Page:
These frequently include Genesis 1:27 (addressed above), Genesis 19 (the story of Sodom, as introduced by Genesis 18:20), Leviticus 18:22 (and Leviticus 20:13), Deuteronomy 23:17-18Romans 1:26-27, 1 Corinthians 6:9, and 1 Timothy 1:10.  There’s a very good write up explaining the contexts and meanings of these clobber passages at the Evangelicals Concerned Inc. website.

Besides, those verses are (supposedly) dealing with homosexuality (which is a sexual orientation), not transgenderism (which is a gender identity).  Just like Gender ≠ Sex, Gender ≠ Sexuality.  A simple way to remember this is “Sexuality is who you want to go to bed with, Gender is who you want to go to bed as.”  While one may inform the other, it does not determine it.flat1000x1000075f-u1

But gay people are sinners…

Yes, homosexual people are sinners.  So are heterosexual people.  So are asexual people. We are all sinners.  If you simply can’t get past the idea that homosexuality is itself a sin, then remember that Jesus died for all sins, which would mean he died for homosexuals, too.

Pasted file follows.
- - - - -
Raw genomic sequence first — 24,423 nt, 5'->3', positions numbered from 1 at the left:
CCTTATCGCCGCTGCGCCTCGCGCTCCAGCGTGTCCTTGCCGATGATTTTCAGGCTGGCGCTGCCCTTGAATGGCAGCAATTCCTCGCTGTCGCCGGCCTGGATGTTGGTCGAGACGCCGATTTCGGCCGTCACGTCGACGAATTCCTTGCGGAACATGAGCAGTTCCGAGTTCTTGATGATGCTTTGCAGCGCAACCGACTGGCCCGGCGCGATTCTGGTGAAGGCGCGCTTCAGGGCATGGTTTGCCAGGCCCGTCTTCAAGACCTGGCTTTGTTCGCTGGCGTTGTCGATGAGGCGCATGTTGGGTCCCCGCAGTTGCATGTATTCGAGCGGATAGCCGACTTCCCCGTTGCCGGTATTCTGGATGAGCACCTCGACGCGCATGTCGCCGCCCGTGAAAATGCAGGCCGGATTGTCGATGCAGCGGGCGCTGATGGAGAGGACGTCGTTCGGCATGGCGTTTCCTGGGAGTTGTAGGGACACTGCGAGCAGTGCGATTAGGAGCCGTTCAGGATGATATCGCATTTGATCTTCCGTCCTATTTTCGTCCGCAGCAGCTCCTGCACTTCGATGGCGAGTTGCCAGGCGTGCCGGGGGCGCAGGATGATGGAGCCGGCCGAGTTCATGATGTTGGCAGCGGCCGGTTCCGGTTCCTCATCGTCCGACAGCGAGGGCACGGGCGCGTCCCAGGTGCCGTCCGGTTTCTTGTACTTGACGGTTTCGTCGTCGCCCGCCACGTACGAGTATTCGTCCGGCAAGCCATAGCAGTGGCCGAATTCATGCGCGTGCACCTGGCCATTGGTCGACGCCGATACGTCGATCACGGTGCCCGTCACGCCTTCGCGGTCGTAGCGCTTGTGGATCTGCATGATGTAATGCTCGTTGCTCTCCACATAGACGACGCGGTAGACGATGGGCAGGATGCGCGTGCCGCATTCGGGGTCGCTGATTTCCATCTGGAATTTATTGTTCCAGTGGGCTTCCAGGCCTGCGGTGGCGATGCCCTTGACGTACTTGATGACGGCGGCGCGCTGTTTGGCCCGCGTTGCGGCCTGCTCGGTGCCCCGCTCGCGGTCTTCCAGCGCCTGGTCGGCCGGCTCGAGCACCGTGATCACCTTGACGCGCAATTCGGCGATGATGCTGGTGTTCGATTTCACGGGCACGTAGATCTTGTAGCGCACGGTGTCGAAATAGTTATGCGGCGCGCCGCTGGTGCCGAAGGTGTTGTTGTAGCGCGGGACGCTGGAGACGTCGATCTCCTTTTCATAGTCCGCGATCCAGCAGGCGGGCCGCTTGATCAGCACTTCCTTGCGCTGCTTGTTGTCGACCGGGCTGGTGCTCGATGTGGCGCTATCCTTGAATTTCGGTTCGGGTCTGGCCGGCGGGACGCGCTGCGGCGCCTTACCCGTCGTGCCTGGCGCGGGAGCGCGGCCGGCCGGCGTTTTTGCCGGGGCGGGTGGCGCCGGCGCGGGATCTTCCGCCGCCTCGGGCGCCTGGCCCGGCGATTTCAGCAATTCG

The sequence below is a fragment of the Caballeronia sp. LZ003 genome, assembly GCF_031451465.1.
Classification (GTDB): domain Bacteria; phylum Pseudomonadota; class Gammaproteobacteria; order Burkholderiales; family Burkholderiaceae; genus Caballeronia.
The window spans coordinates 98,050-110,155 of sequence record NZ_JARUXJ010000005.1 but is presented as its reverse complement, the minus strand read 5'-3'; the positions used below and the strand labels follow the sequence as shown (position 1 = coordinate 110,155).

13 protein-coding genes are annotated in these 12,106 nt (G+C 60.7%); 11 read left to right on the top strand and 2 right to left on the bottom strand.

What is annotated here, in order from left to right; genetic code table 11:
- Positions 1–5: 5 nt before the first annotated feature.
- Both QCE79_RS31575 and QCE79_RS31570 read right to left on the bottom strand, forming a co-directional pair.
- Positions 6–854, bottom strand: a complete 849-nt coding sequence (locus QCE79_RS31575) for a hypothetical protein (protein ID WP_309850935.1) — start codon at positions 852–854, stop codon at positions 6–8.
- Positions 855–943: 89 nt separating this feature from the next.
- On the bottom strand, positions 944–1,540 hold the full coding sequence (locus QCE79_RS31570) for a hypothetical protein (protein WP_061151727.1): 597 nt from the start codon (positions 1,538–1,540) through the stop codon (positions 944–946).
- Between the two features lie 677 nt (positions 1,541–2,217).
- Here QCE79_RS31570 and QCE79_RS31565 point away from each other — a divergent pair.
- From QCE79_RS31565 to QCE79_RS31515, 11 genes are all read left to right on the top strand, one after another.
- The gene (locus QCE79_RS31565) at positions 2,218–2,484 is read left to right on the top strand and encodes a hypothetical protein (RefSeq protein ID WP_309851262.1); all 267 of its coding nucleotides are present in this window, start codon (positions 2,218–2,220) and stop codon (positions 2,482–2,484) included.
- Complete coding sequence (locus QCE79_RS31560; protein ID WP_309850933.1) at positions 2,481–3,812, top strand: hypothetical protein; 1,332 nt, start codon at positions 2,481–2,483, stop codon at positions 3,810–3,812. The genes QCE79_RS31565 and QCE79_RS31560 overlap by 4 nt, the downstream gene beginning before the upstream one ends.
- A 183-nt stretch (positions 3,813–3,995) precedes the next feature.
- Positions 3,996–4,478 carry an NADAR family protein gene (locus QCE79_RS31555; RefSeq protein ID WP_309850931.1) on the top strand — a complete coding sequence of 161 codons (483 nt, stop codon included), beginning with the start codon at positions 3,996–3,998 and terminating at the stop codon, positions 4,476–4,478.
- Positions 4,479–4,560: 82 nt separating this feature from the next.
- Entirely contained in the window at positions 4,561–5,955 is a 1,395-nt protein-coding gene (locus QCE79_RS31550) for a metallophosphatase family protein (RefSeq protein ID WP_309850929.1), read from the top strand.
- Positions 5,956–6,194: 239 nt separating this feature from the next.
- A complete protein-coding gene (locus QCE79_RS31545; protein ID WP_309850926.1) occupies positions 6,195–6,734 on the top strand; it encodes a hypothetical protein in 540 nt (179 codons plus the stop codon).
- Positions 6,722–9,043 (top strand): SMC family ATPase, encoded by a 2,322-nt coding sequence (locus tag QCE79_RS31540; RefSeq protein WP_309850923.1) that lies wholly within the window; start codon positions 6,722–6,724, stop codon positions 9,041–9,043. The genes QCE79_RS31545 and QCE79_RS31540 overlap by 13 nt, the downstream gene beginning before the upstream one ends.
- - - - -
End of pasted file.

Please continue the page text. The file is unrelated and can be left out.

Am I going to Hell?

Well, see what I wrote in part 1 about Hell (you did read that already, right?).  My ability to go to Heaven is not impacted by my gender, even though my gender does not conform to the binary.

Is transgenderism a sin?

To me, the answer is clear.  No, transgenderism is not a sin.  There simply isn’t enough information in the Bible to draw that conclusion.  Besides, if sin is that which takes us away from God’s intent for us, that leads to the question…

Why did God make me this way?

And there’s the real question. The big one.  And it’s a question for different post.



I hope I’ve given you a lot to think about.  I hope if you’ve wrestled with some of these questions that my views help you to better understand your own answers.  I don’t claim to be right on any of these, but I am writing my own truth.

Until next time,

Me